SEOUL — The Philippine president, Rodrigo Duterte, has been criticised for kissing a married woman on the lips during a speech in South Korea on Sunday evening in front of thousands of cheering supporters.
Duterte, 73, dismissed the kiss as a ‘gimmick’ to entertain supporters at a meet-and-greet event with overseas Filipino workers in South Korea. But one senator called the act “a despicable display of sexism and grave abuse of authority”.
Duterte sought a kiss from the woman after he called her on stage to give her a copy of a book at the event in Seoul, the Philippine Star reported. When Duterte asked if she could explain to her husband that the antic was just a joke, and she said yes, the president leaned in and kissed her as thousands erupted in cheers.
State-run Philippine News Agency identified the woman as Bea Kim and also posted a brief video interview with her on its Facebook page.
The scene was broadcast live by the state-run TV network to the Philippines.
The woman has defended the kiss and said she was thrilled by her encounter but others said the president went too far.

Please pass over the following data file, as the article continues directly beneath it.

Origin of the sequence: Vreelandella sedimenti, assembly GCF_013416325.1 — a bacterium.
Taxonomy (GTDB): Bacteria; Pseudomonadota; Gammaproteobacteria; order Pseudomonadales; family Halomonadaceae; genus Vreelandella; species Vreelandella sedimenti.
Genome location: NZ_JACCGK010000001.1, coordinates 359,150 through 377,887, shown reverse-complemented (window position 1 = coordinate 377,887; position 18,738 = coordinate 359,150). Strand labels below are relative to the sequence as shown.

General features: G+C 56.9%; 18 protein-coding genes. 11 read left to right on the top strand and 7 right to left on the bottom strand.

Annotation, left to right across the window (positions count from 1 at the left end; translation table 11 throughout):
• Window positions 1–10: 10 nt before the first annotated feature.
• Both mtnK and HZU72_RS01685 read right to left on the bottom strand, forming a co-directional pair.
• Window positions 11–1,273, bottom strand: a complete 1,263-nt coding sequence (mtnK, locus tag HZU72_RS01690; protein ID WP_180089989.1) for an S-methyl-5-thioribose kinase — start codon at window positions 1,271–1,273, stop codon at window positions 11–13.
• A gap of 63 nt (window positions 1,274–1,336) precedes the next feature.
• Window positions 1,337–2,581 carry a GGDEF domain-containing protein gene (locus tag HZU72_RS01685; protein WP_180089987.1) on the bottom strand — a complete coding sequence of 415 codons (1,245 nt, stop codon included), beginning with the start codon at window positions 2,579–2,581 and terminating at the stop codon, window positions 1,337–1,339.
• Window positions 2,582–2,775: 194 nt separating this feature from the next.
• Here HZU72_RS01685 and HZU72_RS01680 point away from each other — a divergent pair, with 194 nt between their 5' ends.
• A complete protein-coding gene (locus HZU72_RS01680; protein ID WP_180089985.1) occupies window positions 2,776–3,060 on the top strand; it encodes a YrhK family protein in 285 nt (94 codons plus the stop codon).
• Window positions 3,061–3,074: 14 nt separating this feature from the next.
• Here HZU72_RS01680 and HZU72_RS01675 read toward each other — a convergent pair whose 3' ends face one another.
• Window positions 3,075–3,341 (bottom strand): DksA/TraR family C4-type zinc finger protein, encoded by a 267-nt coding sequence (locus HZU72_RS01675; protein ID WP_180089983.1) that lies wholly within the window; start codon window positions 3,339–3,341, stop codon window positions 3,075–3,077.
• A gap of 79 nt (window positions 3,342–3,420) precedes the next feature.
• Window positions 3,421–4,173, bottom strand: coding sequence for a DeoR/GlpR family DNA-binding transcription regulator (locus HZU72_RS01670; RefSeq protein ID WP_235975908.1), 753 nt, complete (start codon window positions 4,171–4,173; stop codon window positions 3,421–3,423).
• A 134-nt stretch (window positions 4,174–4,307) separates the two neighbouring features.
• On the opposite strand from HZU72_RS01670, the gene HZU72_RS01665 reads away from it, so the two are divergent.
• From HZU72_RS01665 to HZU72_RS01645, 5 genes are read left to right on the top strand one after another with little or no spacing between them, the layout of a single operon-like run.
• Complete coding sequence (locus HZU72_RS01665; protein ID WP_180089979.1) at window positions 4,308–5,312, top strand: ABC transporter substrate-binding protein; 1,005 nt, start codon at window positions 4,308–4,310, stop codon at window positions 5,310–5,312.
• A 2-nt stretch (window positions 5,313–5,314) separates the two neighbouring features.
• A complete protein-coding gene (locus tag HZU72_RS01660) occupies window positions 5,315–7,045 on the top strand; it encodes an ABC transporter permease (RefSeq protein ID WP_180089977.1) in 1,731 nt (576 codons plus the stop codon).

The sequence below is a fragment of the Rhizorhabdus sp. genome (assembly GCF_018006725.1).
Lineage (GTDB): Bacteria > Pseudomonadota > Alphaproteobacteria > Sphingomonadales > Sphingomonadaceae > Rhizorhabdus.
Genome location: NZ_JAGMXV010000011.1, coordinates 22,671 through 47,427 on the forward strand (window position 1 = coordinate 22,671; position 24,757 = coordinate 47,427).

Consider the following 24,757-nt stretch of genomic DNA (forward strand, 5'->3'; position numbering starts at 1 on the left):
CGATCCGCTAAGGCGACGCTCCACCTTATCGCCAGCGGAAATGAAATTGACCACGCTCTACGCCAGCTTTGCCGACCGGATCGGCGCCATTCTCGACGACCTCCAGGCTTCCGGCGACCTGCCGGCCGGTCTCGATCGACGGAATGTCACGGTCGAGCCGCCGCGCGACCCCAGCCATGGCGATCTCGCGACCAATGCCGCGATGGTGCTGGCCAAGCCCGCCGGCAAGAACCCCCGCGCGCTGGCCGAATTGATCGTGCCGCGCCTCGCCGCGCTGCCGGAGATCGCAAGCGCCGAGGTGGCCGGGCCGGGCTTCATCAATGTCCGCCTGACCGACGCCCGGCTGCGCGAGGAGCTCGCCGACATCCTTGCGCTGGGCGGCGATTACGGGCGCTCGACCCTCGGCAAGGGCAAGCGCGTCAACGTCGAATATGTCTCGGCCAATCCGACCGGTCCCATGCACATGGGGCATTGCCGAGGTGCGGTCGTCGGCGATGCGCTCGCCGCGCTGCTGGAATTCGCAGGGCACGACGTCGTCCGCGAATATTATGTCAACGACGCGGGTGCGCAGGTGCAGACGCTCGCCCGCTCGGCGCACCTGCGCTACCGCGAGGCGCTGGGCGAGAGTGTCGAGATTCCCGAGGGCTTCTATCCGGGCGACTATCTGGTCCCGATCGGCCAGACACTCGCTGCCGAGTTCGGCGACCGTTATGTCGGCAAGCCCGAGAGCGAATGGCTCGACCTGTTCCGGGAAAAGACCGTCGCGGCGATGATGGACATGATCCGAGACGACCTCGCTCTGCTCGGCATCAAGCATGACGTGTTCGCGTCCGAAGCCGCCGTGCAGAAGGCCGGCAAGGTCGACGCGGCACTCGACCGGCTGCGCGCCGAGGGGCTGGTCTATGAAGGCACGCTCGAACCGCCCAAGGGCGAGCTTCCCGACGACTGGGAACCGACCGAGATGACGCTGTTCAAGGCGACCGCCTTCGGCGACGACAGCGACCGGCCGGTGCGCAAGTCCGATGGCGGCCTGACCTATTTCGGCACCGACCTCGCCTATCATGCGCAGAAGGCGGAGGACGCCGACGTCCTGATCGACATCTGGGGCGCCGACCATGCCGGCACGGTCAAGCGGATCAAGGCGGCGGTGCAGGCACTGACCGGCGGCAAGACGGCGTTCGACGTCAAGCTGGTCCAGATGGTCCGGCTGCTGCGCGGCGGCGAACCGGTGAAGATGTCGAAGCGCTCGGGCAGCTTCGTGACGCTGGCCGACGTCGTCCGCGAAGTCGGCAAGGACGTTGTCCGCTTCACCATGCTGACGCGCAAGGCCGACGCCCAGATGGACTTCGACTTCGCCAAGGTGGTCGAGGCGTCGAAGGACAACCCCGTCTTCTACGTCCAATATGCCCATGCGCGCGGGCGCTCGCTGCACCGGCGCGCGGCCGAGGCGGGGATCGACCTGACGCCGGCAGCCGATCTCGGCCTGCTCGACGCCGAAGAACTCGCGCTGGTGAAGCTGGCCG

But, women’s rights group Gabriela argued the act represented “disgusting theatrics of a misogynist president who feels entitled to demean, humiliate or disrespect women according to his whim”.
“His repeated acts of machismo are meant as entertainment to hide the reality of his rapidly slipping popularity due to the issues of extrajudicial killings, the Tax Reform for Acceleration and Inclusion law and big-time corruption scandals now plaguing his rule,” the group said in a statement.
Russian rocket fails in the mid air, crew lands safely
COSMODROME—Booster rocket carrying a Soyuz spacecraft with a Russian and US astronaut on board headed for the International Space Station failed in mid-air on Thursday, forcing the crew to make an emergency landing.
U.S. astronaut Nick Hague and Russian cosmonaut Alexei Ovchinin landed safely without any harm.
Russian Deputy Prime Minister Yuri Borisov, quoted by Interfax, said the problem occurred when the first and second stages of the booster rocket were in the process of separating.
The rocket was launched from the Soviet-era cosmodrome in Baikonur, Kazakhstan. A Reuters reporter who observed the launch from around 1 km away said that it had gone smoothly in its initial stage.
“Search and rescue teams are in the air and heading towards the expected touchdown location for the Soyuz spacecraft returning to Earth carrying two crew members,” NASA said in a statement.